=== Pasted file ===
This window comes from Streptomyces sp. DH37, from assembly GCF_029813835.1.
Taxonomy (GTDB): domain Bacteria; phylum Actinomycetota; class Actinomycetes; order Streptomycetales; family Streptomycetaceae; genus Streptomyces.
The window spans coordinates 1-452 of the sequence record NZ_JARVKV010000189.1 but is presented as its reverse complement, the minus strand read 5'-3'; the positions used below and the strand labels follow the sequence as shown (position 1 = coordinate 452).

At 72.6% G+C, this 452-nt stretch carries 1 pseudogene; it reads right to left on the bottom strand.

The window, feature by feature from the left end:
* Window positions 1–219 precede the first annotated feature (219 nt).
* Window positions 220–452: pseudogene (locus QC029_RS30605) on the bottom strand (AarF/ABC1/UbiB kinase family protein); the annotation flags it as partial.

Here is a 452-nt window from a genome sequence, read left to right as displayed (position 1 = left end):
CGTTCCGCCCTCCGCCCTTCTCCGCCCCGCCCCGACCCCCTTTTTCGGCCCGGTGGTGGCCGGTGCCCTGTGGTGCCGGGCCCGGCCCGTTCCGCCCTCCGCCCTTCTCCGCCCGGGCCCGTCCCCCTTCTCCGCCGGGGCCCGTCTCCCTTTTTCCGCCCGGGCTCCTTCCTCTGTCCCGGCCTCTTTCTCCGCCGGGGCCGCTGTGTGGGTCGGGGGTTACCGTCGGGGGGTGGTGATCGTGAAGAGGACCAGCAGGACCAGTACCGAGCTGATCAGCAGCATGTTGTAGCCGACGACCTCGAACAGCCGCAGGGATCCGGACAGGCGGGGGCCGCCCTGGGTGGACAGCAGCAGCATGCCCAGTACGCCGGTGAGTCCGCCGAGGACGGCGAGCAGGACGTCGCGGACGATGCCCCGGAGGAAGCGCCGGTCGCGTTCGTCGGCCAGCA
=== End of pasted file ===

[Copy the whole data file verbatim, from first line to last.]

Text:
This window comes from Streptomyces sp. DH37, from assembly GCF_029813835.1.
Taxonomy (GTDB): domain Bacteria; phylum Actinomycetota; class Actinomycetes; order Streptomycetales; family Streptomycetaceae; genus Streptomyces.
The window spans coordinates 1-452 of the sequence record NZ_JARVKV010000189.1 but is presented as its reverse complement, the minus strand read 5'-3'; the positions used below and the strand labels follow the sequence as shown (position 1 = coordinate 452).

At 72.6% G+C, this 452-nt stretch carries 1 pseudogene; it reads right to left on the bottom strand.

The window, feature by feature from the left end:
* Window positions 1–219 precede the first annotated feature (219 nt).
* Window positions 220–452: pseudogene (locus QC029_RS30605) on the bottom strand (AarF/ABC1/UbiB kinase family protein); the annotation flags it as partial.

Here is a 452-nt window from a genome sequence, read left to right as displayed (position 1 = left end):
CGTTCCGCCCTCCGCCCTTCTCCGCCCCGCCCCGACCCCCTTTTTCGGCCCGGTGGTGGCCGGTGCCCTGTGGTGCCGGGCCCGGCCCGTTCCGCCCTCCGCCCTTCTCCGCCCGGGCCCGTCCCCCTTCTCCGCCGGGGCCCGTCTCCCTTTTTCCGCCCGGGCTCCTTCCTCTGTCCCGGCCTCTTTCTCCGCCGGGGCCGCTGTGTGGGTCGGGGGTTACCGTCGGGGGGTGGTGATCGTGAAGAGGACCAGCAGGACCAGTACCGAGCTGATCAGCAGCATGTTGTAGCCGACGACCTCGAACAGCCGCAGGGATCCGGACAGGCGGGGGCCGCCCTGGGTGGACAGCAGCAGCATGCCCAGTACGCCGGTGAGTCCGCCGAGGACGGCGAGCAGGACGTCGCGGACGATGCCCCGGAGGAAGCGCCGGTCGCGTTCGTCGGCCAGCA